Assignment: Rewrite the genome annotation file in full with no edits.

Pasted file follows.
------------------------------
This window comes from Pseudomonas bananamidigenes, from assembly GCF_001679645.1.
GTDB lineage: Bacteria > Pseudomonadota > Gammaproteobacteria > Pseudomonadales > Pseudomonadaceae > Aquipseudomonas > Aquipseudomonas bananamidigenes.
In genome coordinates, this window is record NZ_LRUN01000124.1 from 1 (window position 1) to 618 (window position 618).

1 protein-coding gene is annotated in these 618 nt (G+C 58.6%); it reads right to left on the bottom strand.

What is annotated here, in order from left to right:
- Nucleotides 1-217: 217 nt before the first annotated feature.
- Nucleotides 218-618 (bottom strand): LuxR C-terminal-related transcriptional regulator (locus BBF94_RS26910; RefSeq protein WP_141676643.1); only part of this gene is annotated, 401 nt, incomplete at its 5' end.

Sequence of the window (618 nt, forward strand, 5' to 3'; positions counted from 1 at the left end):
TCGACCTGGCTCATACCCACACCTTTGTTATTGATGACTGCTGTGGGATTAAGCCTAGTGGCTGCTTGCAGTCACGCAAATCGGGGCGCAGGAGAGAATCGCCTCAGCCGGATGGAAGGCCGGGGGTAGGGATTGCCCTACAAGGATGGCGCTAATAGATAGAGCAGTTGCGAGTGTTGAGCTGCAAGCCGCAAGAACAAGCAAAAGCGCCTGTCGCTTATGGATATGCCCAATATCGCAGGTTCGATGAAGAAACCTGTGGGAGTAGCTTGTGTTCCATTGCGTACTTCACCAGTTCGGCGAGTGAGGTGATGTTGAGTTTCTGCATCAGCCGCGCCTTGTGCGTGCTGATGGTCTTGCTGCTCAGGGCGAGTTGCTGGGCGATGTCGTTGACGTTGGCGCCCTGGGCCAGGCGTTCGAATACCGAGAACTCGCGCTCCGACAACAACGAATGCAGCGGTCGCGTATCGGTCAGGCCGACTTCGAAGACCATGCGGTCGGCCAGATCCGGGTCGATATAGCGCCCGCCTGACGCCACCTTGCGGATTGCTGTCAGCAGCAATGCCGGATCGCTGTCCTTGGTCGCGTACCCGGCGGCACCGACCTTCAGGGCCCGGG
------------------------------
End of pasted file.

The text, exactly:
This window comes from Pseudomonas bananamidigenes, from assembly GCF_001679645.1.
GTDB lineage: Bacteria > Pseudomonadota > Gammaproteobacteria > Pseudomonadales > Pseudomonadaceae > Aquipseudomonas > Aquipseudomonas bananamidigenes.
In genome coordinates, this window is record NZ_LRUN01000124.1 from 1 (window position 1) to 618 (window position 618).

1 protein-coding gene is annotated in these 618 nt (G+C 58.6%); it reads right to left on the bottom strand.

What is annotated here, in order from left to right:
- Nucleotides 1-217: 217 nt before the first annotated feature.
- Nucleotides 218-618 (bottom strand): LuxR C-terminal-related transcriptional regulator (locus BBF94_RS26910; RefSeq protein WP_141676643.1); only part of this gene is annotated, 401 nt, incomplete at its 5' end.

Sequence of the window (618 nt, forward strand, 5' to 3'; positions counted from 1 at the left end):
TCGACCTGGCTCATACCCACACCTTTGTTATTGATGACTGCTGTGGGATTAAGCCTAGTGGCTGCTTGCAGTCACGCAAATCGGGGCGCAGGAGAGAATCGCCTCAGCCGGATGGAAGGCCGGGGGTAGGGATTGCCCTACAAGGATGGCGCTAATAGATAGAGCAGTTGCGAGTGTTGAGCTGCAAGCCGCAAGAACAAGCAAAAGCGCCTGTCGCTTATGGATATGCCCAATATCGCAGGTTCGATGAAGAAACCTGTGGGAGTAGCTTGTGTTCCATTGCGTACTTCACCAGTTCGGCGAGTGAGGTGATGTTGAGTTTCTGCATCAGCCGCGCCTTGTGCGTGCTGATGGTCTTGCTGCTCAGGGCGAGTTGCTGGGCGATGTCGTTGACGTTGGCGCCCTGGGCCAGGCGTTCGAATACCGAGAACTCGCGCTCCGACAACAACGAATGCAGCGGTCGCGTATCGGTCAGGCCGACTTCGAAGACCATGCGGTCGGCCAGATCCGGGTCGATATAGCGCCCGCCTGACGCCACCTTGCGGATTGCTGTCAGCAGCAATGCCGGATCGCTGTCCTTGGTCGCGTACCCGGCGGCACCGACCTTCAGGGCCCGGG